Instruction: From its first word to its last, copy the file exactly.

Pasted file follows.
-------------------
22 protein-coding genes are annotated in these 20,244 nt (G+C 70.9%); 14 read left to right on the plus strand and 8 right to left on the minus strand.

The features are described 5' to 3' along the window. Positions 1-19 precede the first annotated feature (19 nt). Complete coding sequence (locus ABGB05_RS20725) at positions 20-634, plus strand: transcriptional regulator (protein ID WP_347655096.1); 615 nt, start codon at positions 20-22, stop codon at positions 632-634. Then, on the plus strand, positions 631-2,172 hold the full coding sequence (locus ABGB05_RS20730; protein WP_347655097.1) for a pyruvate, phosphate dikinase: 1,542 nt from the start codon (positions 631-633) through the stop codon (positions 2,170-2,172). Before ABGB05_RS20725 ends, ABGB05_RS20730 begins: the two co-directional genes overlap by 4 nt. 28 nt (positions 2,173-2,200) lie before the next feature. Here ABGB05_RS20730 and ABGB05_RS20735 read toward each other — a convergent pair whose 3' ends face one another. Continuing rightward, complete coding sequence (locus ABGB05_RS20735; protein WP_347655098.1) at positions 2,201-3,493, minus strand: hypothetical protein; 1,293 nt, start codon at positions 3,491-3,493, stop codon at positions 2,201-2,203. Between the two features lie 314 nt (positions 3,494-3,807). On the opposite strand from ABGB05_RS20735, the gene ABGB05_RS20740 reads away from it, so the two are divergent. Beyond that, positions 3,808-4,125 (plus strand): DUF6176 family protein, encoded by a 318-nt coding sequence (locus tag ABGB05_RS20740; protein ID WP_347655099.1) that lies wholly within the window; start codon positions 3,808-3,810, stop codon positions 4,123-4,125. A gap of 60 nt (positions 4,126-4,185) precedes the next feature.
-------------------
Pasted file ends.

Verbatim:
22 protein-coding genes are annotated in these 20,244 nt (G+C 70.9%); 14 read left to right on the plus strand and 8 right to left on the minus strand.

The features are described 5' to 3' along the window. Positions 1-19 precede the first annotated feature (19 nt). Complete coding sequence (locus ABGB05_RS20725) at positions 20-634, plus strand: transcriptional regulator (protein ID WP_347655096.1); 615 nt, start codon at positions 20-22, stop codon at positions 632-634. Then, on the plus strand, positions 631-2,172 hold the full coding sequence (locus ABGB05_RS20730; protein WP_347655097.1) for a pyruvate, phosphate dikinase: 1,542 nt from the start codon (positions 631-633) through the stop codon (positions 2,170-2,172). Before ABGB05_RS20725 ends, ABGB05_RS20730 begins: the two co-directional genes overlap by 4 nt. 28 nt (positions 2,173-2,200) lie before the next feature. Here ABGB05_RS20730 and ABGB05_RS20735 read toward each other — a convergent pair whose 3' ends face one another. Continuing rightward, complete coding sequence (locus ABGB05_RS20735; protein WP_347655098.1) at positions 2,201-3,493, minus strand: hypothetical protein; 1,293 nt, start codon at positions 3,491-3,493, stop codon at positions 2,201-2,203. Between the two features lie 314 nt (positions 3,494-3,807). On the opposite strand from ABGB05_RS20735, the gene ABGB05_RS20740 reads away from it, so the two are divergent. Beyond that, positions 3,808-4,125 (plus strand): DUF6176 family protein, encoded by a 318-nt coding sequence (locus tag ABGB05_RS20740; protein ID WP_347655099.1) that lies wholly within the window; start codon positions 3,808-3,810, stop codon positions 4,123-4,125. A gap of 60 nt (positions 4,126-4,185) precedes the next feature.